Michelle HammondFollow on twitter www.startupsmart.com.au
Co-founder of German start-up Jimdo visits Oz – here are his five top tips
Australian start-ups should look beyond the United States and make careful considerations before accepting funding offers, says the co-founder of successful German start-up Jimdo.
Jimdo, a DIY website creator with more than six million users worldwide, was founded in 2007 by Christian Springub, Fridtjof Detzner and Matthias Henze in northern Germany.
The trio originally lived and worked in a farmhouse. Now, Jimdo has offices in Hamburg, San Francisco, Tokyo and Shanghai.
Detzner, who is currently in Australia, spoke to StartupSmart about what Australian start-ups can learn from their European counterparts. Here are his five top tips:
1. Think twice before accepting funds
Earlier this year, Jimdo turned down an eight-figure sum in funding. While the money would have given Jimdo the chance to become a market leader, Detzner says there are other priorities.
“Because of the growth with Jimdo, we were getting offers from VCs every month,” he says.
Jimdo received a particularly impressive term sheet from a top-tier VC. In the end, the decision to decline the offer was very much a personal one.
“When you be honest, and you’re getting a big investor on board, you’re still in the driver’s seat. But for us, it’s like selling the company. It wouldn’t feel good to us,” Detzner says.
“That’s why we turned it down. We’re more interested in running a long-term, sustainable business and having fun with all the people on board.”
2. Look beyond the United States
“We’re really in touch with [Australian start-up] 99designs… Their first thought was to go through the US.”
“It’s easy for Australian start-ups to go to the US and focus there, and they should do it. But I would say they shouldn’t forget about the rest. There’s a lot more.”
“We’re approaching it the other way. We’ve got all these other foreign languages.”
3. Launch in other languages
“Two or three weeks after we launched the German version [of Jimdo], we launched an English version and a Chinese version, and we’re now in 11 languages.”
“The advantage as a European start-up, particularly as a German-speaking start-up, is we have to imagine going into other countries.”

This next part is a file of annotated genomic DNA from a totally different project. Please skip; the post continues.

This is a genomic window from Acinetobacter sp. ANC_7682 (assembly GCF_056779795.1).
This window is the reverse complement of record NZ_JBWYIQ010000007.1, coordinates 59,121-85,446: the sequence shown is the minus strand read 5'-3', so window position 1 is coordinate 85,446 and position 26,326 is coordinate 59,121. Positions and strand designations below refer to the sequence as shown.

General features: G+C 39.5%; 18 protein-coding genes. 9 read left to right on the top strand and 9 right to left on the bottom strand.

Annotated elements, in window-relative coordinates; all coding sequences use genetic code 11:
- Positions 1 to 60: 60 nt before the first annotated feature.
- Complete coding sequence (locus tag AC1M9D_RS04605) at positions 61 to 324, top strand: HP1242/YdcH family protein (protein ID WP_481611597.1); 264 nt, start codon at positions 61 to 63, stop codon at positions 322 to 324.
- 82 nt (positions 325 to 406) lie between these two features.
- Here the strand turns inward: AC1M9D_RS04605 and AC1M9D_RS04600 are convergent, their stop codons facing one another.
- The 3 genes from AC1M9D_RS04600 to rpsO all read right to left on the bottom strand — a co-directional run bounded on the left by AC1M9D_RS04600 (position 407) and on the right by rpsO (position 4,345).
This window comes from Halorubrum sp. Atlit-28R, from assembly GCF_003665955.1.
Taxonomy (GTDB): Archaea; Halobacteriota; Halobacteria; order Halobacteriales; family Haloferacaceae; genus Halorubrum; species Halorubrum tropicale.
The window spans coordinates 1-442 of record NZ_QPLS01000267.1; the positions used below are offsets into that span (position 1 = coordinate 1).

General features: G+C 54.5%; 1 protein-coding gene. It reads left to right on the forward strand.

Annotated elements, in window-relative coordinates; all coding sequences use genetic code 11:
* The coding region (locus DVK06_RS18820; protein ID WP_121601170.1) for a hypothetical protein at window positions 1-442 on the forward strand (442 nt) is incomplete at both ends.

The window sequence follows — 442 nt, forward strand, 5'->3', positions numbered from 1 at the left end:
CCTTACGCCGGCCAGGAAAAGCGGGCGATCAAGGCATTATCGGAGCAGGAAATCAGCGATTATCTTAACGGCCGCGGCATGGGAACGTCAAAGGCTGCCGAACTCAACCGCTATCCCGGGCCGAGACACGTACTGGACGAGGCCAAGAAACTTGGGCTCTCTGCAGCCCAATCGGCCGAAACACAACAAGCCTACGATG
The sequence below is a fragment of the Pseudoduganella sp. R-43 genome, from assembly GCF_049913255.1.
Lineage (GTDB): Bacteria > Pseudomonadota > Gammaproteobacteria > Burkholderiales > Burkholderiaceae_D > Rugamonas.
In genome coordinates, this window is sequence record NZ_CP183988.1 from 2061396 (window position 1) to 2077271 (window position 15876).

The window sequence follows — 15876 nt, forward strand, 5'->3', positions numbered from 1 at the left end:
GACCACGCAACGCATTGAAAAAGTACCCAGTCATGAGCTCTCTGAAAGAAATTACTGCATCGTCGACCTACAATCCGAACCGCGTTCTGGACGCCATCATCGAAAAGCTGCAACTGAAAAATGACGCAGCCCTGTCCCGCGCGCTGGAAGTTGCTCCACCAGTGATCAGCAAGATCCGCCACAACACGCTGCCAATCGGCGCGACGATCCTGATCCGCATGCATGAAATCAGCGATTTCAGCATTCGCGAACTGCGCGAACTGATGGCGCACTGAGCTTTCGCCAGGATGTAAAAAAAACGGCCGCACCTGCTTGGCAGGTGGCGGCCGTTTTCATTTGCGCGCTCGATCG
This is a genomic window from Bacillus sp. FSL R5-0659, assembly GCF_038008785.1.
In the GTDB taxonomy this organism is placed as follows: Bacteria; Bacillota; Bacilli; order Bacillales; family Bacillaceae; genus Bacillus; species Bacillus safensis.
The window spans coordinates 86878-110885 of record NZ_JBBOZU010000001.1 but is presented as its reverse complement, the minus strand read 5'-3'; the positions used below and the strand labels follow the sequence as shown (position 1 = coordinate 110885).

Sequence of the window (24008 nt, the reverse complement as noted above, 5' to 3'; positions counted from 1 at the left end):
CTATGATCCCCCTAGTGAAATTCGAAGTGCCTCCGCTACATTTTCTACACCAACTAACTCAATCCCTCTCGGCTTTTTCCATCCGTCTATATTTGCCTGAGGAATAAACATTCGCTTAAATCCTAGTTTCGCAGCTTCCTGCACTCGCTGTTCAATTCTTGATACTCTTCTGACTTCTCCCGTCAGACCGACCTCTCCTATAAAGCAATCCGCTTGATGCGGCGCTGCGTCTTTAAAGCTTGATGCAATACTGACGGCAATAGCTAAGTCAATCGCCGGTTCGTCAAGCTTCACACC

“It’s in our DNA that we just do it and that’s what we’re good at… Certainly all the English-speaking markets are the most important and that’s why we set up an office in San Francisco.”
“But other countries are taking off and it’s good to be involved in as many countries as possible… Our second largest market is Japan.”
4. Think about your business model – now
“It’s getting kind of cool to run a start-up. More and more people are trying to build something new, which is really, really great.”
“A lot of people are struggling with their business model and don’t know how they plan to earn some money. A huge number of start-ups are not that long-term thinking.”
“Even some really large start-ups don’t have a business model, which I think is not that good. When you don’t have a real business model, you’re not able to run the company long term.”
“Nothing is consistent – not for the customers that are using the service, not for the employees, not for anyone.
“With a business model, you can rely on that. It’s also good value for your customers. I don’t think it’s good motivation just to run a company or a start-up and just sell it – that’s not what you should be interested in.”
“You, as an entrepreneur, should be willing to create something that will last for a bit.”
5. Bring it back to the customer
“We’re a product-focused company – that’s what our main goal is. The cool thing about creating websites is you’re creating something that makes your customers more successful.”
“It makes your customer and their business more successful, and that’s a good goal.”